Thomas “TR” Rimoshytus posed a number of questions to school officials and their consultants, ranging from details about turning vacant school property into athletic fields, to student enrollment figures.

Rimoshytus asked how many more students the district was expecting to see in the future. Fiore said that projections showed a 7 percent increase over the next 10 years. Rimoshytus appeared to question whether the work was needed, based on the enrollment numbers.

Rimoshytus also questioned the presentation, which projected some of the local schools being “under water” in the future. 

Kate Jessup, an official from KBA, reminded people that Thursday’s presentation was intended to serve as a big-picture discussion.

“What we’re asking you to consider today is what do you want your district to look like 20 years from now,” she said, adding that officials do not need to figure out all the details yet. 

The next building committee meeting is set for July 28, when officials are expected to recommend one of the construction options as a path forward. 

Long-term plan

In May, the district held two deep dive visioning sessions where a group of 50 people helped the district develop a long-term educational facility master plan.

“The objective of the Visioning Process is for the design team to understand the goals and values of the community while exploring a variety of interrelated issues regarding school facilities and education,” Messore wrote in a district-wide email.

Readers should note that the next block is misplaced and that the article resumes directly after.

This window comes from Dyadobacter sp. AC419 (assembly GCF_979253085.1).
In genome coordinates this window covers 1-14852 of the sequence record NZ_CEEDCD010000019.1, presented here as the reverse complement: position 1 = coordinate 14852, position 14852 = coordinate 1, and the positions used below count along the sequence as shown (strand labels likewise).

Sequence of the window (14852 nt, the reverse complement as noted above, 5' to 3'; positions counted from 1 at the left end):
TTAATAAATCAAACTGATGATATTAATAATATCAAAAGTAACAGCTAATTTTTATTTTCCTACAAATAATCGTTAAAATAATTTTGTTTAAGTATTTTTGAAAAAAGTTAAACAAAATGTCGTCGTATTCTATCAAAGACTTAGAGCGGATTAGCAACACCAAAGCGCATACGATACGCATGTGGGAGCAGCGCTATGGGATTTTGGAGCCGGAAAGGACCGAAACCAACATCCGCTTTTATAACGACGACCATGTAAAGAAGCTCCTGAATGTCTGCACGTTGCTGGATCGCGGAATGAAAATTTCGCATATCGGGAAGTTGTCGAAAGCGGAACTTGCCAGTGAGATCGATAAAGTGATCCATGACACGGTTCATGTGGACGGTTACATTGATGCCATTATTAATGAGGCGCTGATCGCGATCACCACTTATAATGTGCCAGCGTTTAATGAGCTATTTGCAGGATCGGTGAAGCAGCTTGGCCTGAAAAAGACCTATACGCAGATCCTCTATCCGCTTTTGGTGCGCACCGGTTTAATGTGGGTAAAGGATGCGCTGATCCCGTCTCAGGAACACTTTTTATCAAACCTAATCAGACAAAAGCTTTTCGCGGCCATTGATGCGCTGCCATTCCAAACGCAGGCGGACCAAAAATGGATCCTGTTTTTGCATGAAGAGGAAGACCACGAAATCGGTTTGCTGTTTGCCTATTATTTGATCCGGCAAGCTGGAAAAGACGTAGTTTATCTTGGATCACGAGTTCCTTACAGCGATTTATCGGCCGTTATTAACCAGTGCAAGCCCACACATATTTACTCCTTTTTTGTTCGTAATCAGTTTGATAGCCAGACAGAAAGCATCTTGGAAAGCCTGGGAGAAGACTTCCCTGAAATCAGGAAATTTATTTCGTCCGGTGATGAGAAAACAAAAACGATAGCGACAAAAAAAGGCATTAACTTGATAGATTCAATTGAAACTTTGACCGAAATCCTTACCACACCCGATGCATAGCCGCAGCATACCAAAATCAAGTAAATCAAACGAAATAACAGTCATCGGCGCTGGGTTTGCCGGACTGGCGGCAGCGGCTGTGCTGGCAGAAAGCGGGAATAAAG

At the visioning sessions there was robust community support for “correcting inadequate school facility conditions,” and for “increasing student engagement through learning activities and spaces.”

There was also strong support for improved indoor and outdoor physical education and athletics spaces/playfields; educational equity for all schools; correcting existing space deficiencies; eliminating overcrowding; improving arts opportunities and facilities; maximizing RIDE (Rhode Island Department of Education) financial support; planning for potential universal pre-kindergarten; aligning grade configurations with RIDE certifications and RICAS testing; minimum of three grades in any school; organizing schools to build stronger relationships among teachers and students, and equity across all school building facilities.